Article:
Tell-tale signs

With the advent of the internet, it has become much easier to plagiarise material, which in most instances, occur in academia. However, plagiarism can be found in virtually any field, including scientific papers, art designs, and source code.

In academic circles, plagiarism is unacceptable.

The tell-tale signs are unusual phrasings, noticeable unevenness of style (sophisticated sentences followed by some amateurish ones), concepts that appear too sophisticated for the level of the class, unclear or incorrect sources listed in the bibliography, and a writing style in a particular paper that seems inconsistent with that found in other samples of a student’s writing.

Detection can be either manual or computer-assisted. In the former, it requires painstaking efforts and an excellent memory. Given the volume of documentation involved, it is impractical and difficult especially when the original documents may not be available. Therefore, computer-assisted detection makes successful detection more likely.

Computer-assisted plagiarism detection (CaPD) is an Information retrieval (IR) task supported by specialised IR systems, referred to as plagiarism detection systems (PDS). Here, the aim is to recognise changes in the unique writing style of an author as an indicator for potential plagiarism.

There is also citation-based plagiarism detection which is a computer-assisted plagiarism detection approach for use in academic documents. It does not rely on the text itself, but makes use of citation and reference information.

Another form uses stylometry where statistical methods analyse a writer’s unique writing style. By using stylometric models for different text segments, passages that are stylistically different from others, and which indicate potential plagiarism, can be detected.

The following are standard detection methods:

A simple technique is to enter an unusual phrase or sentence into a standard free search engine (e.g., Google or Yahoo or FindSame) and see if a match is found.

A second technique is to discuss the paper with the student and determine his/her familiarity with the paper he or she has written and its concepts.

With pressure on the student to do well and with numerous assignments to be submitted, there are sites that offer papers to students, either for free or for money. New sites appear weekly, some of them being Essay World, EssayBoy, FreeEssayNetwork and Top 100 Essay Sites.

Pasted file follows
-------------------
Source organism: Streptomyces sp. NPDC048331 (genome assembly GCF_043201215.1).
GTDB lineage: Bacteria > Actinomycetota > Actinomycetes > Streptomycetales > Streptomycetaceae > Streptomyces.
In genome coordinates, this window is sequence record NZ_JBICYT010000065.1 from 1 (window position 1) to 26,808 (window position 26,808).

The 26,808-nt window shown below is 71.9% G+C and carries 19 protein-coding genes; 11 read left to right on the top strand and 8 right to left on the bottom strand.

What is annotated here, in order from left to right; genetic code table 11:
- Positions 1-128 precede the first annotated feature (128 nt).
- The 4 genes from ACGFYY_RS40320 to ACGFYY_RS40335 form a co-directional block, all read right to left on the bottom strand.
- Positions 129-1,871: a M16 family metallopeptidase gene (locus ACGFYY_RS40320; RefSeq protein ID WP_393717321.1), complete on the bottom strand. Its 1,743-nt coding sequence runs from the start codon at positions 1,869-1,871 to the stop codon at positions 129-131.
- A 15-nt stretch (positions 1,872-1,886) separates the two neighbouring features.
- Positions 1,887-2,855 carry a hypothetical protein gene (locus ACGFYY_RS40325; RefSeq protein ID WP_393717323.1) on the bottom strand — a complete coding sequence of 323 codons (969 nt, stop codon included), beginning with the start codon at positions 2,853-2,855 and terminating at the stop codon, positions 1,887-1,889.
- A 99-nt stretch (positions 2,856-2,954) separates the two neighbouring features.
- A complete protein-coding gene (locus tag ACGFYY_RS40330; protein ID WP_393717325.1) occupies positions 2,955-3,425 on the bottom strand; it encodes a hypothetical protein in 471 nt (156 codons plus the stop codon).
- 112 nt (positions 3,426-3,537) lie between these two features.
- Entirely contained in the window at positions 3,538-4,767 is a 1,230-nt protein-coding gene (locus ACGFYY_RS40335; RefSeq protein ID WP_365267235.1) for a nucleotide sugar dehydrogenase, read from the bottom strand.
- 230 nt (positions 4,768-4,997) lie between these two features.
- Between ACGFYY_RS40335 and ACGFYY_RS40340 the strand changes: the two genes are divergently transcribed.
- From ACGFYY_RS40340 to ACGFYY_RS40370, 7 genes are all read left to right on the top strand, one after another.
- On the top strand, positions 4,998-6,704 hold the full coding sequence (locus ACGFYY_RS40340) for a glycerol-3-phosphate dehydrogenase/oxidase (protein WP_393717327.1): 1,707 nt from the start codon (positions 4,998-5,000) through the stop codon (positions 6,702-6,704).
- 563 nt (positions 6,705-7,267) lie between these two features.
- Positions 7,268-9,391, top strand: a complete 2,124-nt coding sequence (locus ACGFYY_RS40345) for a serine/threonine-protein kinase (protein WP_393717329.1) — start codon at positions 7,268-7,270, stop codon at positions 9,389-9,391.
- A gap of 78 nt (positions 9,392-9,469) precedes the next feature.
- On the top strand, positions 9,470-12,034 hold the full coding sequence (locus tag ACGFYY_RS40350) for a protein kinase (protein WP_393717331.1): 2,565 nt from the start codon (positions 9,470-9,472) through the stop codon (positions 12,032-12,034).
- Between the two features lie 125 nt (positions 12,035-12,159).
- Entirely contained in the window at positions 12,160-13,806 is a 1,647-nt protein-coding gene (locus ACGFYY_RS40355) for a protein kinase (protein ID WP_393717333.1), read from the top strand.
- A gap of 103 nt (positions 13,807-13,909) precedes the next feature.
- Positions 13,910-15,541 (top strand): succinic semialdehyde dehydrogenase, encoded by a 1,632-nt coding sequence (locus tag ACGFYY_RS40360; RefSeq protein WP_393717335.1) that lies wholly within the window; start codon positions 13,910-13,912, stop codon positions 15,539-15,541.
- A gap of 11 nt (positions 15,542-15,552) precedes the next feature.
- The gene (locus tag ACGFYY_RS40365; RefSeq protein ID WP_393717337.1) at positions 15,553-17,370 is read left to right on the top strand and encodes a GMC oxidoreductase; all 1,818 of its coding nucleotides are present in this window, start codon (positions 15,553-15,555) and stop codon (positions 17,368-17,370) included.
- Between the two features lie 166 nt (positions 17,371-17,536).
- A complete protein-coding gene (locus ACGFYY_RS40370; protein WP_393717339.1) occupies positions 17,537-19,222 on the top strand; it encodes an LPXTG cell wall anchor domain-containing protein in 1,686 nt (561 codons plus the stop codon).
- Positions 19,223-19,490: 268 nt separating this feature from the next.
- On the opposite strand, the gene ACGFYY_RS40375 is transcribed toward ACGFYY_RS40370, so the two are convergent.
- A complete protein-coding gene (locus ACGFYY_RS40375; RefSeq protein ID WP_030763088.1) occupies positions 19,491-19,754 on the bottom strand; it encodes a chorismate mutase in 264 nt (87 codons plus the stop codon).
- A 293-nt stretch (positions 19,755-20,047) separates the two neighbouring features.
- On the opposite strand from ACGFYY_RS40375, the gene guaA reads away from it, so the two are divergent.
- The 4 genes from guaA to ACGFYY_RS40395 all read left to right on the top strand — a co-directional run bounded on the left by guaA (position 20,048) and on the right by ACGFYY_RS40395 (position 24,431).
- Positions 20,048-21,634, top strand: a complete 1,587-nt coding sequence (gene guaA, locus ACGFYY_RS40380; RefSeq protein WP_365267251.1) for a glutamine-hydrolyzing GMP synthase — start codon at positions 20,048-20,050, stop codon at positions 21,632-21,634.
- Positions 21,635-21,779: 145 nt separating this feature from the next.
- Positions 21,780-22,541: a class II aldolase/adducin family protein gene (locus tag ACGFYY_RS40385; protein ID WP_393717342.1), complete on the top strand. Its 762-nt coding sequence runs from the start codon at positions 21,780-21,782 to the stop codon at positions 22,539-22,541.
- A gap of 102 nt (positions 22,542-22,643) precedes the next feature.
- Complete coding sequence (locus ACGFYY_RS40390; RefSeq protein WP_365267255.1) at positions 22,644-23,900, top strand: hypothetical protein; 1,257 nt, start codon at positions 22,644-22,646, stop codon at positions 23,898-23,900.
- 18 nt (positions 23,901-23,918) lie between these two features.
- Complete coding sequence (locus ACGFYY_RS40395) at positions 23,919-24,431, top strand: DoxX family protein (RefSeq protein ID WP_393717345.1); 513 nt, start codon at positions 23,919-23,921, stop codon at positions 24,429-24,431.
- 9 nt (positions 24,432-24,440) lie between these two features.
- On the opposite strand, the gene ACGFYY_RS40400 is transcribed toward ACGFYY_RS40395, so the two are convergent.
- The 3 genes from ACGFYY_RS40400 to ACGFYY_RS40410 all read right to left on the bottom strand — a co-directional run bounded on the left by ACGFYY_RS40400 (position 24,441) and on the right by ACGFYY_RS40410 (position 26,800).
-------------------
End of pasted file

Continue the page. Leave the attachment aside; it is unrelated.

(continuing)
To tackle these, there are plagiarism search services, like or IntegriGuard which compares a student’s text to a database of papers as well as to Internet databases and web pages, providing a report highlighting exact phrase matches and links to the matching pages. There are annual fees. More popular though are internet-based plagiarism-prevention services like Turnitin, which check the documents for unoriginal content.

Anti-plagiarism software is used extensively by western universities to weed out applicants. For example, UCLA uses the “Turnitin” essay-check software to check admission essays. Harvard, Stanford and Wharton employ anti-plagiarism software.

Some universities adopt what is called a Plagiarism Screening Program, where students self-test their papers to detect plagiarism. Suspect areas are deleted and replaced with blank spaces which students have to rewrite before submitting their papers.

However, there are critics who allege that the use of such software violates educational privacy and intellectual property laws.

The best way to discourage plagiarism is to space out assignments and be specific, instead of a general topic, with the need for research being made clear.

It also helps to file a student’s work in an electronic database.

Plagiarism in the literary world is another story. But here too, detection of some of the recent examples which involve high-profile writers/mediapersons has used one or more of the methods listed above.

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Printable version | Jan 16, 2021 9:20:01 PM |

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